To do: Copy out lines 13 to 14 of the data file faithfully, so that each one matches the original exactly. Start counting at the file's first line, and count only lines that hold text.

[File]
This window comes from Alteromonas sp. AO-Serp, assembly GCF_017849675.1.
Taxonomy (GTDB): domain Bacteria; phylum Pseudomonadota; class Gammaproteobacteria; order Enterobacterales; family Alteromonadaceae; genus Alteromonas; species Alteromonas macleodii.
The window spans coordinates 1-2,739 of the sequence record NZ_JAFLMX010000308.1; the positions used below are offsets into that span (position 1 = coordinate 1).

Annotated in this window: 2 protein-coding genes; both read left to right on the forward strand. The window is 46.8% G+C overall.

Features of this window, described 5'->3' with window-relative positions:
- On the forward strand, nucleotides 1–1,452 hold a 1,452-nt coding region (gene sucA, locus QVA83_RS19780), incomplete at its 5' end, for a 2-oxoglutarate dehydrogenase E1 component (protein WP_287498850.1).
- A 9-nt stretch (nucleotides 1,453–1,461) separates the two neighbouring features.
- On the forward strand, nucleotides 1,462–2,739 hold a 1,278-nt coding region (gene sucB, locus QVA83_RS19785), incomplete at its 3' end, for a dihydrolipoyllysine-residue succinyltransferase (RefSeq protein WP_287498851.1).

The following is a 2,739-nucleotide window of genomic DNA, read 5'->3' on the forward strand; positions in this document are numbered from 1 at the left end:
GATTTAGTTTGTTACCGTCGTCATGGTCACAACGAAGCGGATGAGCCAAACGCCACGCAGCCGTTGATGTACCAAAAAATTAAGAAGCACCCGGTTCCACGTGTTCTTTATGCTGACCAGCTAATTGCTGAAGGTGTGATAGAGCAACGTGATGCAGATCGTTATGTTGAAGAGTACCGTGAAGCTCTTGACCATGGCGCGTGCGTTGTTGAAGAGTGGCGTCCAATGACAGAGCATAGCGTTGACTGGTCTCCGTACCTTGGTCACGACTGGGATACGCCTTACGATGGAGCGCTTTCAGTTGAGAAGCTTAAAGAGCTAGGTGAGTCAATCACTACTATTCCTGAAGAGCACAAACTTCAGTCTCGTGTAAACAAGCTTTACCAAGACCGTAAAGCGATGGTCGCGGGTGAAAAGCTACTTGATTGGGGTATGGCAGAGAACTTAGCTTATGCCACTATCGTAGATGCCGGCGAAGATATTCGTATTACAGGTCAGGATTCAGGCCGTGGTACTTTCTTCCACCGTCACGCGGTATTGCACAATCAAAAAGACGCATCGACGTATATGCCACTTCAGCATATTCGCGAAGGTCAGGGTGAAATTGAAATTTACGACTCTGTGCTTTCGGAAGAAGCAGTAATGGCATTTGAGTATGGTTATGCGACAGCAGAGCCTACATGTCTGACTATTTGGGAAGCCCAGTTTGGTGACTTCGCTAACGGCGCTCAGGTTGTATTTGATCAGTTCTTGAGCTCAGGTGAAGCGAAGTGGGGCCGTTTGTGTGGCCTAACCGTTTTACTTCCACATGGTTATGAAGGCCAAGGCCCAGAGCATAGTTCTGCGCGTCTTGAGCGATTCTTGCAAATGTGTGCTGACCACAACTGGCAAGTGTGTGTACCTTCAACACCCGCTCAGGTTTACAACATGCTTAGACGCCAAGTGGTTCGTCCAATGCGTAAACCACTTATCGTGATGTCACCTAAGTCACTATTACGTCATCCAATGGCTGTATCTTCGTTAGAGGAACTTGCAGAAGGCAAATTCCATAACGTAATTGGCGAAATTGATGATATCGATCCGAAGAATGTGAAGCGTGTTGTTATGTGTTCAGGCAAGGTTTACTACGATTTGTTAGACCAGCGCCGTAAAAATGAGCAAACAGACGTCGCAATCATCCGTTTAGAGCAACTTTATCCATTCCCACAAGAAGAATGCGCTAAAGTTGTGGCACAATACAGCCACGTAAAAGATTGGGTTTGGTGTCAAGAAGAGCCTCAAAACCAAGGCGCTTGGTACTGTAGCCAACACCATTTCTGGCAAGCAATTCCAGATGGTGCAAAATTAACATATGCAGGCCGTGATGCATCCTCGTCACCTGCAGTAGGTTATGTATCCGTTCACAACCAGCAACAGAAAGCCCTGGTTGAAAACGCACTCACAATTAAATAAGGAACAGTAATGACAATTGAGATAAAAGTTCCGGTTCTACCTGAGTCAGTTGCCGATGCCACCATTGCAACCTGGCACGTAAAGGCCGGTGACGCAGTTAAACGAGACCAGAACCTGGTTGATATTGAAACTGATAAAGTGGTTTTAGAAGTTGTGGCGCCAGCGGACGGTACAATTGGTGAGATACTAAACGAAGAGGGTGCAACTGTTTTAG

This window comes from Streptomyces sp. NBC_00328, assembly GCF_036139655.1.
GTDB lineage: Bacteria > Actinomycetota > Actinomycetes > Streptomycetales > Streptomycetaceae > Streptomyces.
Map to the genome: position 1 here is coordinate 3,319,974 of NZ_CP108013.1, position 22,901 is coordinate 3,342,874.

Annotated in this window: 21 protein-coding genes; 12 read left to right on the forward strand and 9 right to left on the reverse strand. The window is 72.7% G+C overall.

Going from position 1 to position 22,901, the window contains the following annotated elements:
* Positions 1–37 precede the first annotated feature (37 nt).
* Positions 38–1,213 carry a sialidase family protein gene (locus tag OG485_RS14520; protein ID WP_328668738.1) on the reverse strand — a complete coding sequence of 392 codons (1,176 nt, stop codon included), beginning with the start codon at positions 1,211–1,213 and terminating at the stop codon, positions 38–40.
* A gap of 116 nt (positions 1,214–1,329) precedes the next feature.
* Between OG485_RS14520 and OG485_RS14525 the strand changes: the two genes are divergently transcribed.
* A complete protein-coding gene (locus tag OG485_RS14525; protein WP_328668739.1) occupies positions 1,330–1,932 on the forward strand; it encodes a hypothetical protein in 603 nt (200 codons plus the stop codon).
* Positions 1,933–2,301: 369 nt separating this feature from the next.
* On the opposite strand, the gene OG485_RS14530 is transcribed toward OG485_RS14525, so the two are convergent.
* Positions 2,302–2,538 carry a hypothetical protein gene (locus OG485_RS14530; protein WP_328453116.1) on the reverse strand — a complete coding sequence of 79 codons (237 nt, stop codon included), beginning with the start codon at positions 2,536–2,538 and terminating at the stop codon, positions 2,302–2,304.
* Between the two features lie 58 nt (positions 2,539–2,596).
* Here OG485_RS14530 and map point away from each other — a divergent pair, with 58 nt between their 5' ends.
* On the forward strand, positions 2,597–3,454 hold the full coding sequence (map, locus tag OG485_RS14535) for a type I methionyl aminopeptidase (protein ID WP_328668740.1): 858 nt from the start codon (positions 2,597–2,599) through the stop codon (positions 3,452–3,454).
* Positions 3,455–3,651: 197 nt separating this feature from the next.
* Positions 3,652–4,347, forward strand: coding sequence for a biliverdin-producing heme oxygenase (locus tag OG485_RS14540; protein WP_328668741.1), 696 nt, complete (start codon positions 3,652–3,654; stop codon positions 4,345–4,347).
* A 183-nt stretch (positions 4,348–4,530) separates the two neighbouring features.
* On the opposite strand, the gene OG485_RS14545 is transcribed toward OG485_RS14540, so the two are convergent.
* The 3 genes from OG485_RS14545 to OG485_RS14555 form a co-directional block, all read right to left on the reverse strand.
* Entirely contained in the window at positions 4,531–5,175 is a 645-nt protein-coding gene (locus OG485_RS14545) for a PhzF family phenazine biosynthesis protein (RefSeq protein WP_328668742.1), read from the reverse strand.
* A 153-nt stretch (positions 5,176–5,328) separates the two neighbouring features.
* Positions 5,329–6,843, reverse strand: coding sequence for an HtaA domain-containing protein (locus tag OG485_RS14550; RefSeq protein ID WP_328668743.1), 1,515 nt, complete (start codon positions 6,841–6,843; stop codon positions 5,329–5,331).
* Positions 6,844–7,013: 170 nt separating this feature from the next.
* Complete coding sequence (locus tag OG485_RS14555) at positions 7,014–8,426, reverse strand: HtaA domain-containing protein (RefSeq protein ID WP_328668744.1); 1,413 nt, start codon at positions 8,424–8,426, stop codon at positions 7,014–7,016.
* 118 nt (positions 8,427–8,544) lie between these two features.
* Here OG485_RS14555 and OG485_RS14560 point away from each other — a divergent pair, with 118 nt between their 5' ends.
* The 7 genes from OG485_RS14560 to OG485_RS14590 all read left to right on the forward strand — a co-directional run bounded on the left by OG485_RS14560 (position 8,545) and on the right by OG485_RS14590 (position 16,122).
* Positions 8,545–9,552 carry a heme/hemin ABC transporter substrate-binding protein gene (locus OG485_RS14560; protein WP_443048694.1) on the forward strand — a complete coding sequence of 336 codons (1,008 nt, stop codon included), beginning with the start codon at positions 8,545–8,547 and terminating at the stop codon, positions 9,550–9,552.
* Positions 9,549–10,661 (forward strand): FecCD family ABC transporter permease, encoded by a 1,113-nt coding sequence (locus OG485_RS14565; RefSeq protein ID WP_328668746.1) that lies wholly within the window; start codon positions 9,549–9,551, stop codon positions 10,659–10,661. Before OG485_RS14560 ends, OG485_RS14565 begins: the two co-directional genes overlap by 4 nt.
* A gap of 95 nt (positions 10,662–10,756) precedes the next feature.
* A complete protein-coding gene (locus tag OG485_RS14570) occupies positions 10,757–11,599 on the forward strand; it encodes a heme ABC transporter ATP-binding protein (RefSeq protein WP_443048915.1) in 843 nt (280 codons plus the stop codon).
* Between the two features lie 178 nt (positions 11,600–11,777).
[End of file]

Map to the genome: position 1 here is coordinate 3,319,974 of NZ_CP108013.1, position 22,901 is coordinate 3,342,874.

Annotated in this window: 21 protein-coding genes; 12 read left to right on the forward strand and 9 right to left on the reverse strand. The window is 72.7% G+C overall.